WARNING: The shape of this object can only be reconfigured based on a color scale determined by the length at which you can stare directly into it without blinking, so whatever you do, DO NOT BLINK. Other methods of attack include consumption, construction, and more direct eye contact. It is only important to restructure it as such, so that the openings allow for less harmful passage; there is a dangerously high rate of bruising upon entering the mainframe, so for the love of Bob, just fasten your seatbelt already. Don’t you like that little clicking sound it makes when you snap it in anyway?
Oh Foodman, what did we ever do to deserve you? Your Rubik’s Cube approach to sound transmogrification may have been born from the sweat of Chicago juke, but now it just feels silly to align the signals you’ve been spewing out with anything resembling a group project. You’re a MacGyver, a Hungry Hungry Hippo, a rhythm-at-all-costs mayhem instigator who nonetheless knows all the backdoors and shortcuts for instilling order in even the most deep-fried of brain circuitry. Ez Minzoku is a deeply fucked bit of voyeurism on our parts into the scribbled diary entries Takahide Higuchi has been slipping us over the past few years, only now we’re finding out that there was actually a code hidden all along in the spaces between the characters, the white paper stock a secret mosaic of smaller clues and gourdblowers adding up to the composite freakgod we call Foodman.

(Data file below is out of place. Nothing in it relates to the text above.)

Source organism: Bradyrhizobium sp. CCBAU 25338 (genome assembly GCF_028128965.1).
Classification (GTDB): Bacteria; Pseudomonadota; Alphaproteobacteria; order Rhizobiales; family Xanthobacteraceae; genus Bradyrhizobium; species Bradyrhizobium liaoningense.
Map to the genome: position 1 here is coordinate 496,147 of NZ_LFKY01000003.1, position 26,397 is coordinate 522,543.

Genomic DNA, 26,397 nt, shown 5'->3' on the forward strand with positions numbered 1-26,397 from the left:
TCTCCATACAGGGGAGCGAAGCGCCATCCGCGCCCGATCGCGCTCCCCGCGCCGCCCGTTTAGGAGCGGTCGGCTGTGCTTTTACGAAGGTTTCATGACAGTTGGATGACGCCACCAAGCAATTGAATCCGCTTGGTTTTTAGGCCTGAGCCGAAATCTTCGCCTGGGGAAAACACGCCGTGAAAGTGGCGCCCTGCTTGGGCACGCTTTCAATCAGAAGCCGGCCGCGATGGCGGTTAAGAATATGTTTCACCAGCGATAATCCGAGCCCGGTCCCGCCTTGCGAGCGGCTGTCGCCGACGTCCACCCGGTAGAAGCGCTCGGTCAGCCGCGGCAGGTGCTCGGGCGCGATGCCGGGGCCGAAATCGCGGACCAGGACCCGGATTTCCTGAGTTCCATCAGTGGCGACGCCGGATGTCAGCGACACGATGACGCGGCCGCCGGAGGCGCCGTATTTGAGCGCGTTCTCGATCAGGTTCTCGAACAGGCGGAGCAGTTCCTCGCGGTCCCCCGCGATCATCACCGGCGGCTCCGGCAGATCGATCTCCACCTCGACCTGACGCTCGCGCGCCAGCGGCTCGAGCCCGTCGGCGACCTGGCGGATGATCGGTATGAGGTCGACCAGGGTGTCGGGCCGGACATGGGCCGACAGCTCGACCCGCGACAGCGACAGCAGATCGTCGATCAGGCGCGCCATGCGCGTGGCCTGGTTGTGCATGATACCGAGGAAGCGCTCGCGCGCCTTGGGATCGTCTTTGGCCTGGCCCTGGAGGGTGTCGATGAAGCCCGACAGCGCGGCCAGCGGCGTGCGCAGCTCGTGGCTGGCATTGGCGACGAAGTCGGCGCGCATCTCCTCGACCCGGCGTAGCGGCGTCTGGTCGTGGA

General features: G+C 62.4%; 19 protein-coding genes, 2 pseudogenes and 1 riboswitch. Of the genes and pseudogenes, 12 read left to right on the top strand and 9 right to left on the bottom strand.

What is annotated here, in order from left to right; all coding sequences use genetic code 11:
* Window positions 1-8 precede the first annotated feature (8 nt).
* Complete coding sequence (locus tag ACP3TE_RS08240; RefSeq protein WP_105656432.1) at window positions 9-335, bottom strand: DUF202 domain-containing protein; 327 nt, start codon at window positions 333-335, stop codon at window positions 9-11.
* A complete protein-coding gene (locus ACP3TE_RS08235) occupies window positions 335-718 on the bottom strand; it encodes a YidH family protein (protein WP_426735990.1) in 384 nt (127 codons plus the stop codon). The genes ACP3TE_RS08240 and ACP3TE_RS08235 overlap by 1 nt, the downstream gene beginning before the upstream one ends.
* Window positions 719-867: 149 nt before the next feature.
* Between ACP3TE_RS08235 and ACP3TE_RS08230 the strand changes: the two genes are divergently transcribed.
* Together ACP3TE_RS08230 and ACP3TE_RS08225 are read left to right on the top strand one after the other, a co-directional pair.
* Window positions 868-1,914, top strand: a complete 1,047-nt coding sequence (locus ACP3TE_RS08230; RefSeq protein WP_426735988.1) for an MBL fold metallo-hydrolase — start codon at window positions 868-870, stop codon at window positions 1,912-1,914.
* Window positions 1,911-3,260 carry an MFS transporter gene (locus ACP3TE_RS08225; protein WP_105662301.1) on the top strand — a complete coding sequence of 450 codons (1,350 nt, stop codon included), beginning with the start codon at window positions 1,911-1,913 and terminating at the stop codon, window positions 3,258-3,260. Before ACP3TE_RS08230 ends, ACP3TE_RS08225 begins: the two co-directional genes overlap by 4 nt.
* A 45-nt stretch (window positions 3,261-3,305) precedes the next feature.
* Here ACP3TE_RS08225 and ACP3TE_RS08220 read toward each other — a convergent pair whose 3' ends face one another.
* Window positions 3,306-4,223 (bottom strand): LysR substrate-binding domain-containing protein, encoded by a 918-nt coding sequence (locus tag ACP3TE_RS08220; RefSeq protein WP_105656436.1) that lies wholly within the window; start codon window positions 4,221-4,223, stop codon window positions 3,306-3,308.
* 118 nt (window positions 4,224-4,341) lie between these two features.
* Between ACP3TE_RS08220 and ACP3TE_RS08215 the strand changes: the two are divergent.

Higuchi always saves his stickiest juice for the Animaniac overlords at Orange Milk, and Ez Minzoku is no different. Just try throwing this shit on at a party and see if everyone DOESN’T immediately rip their clothes off and start doing the crab dance. There isn’t a single moment on Ez Minzoku that isn’t equal parts mouth-watering, terrifying, intimate, and blown out, like a heat-seeking missile dead set on imploding the most fragile parts of your consciousness, going straight for that fold of your cortex you thought you’d been careful enough to keep secret from the outside world. Ez Minzoku isn’t here to adapt to your carefully curated listening environment; it’ll hijack your spine and leave you wriggling on the floor, begging for more of that sweet, dangerous squeak.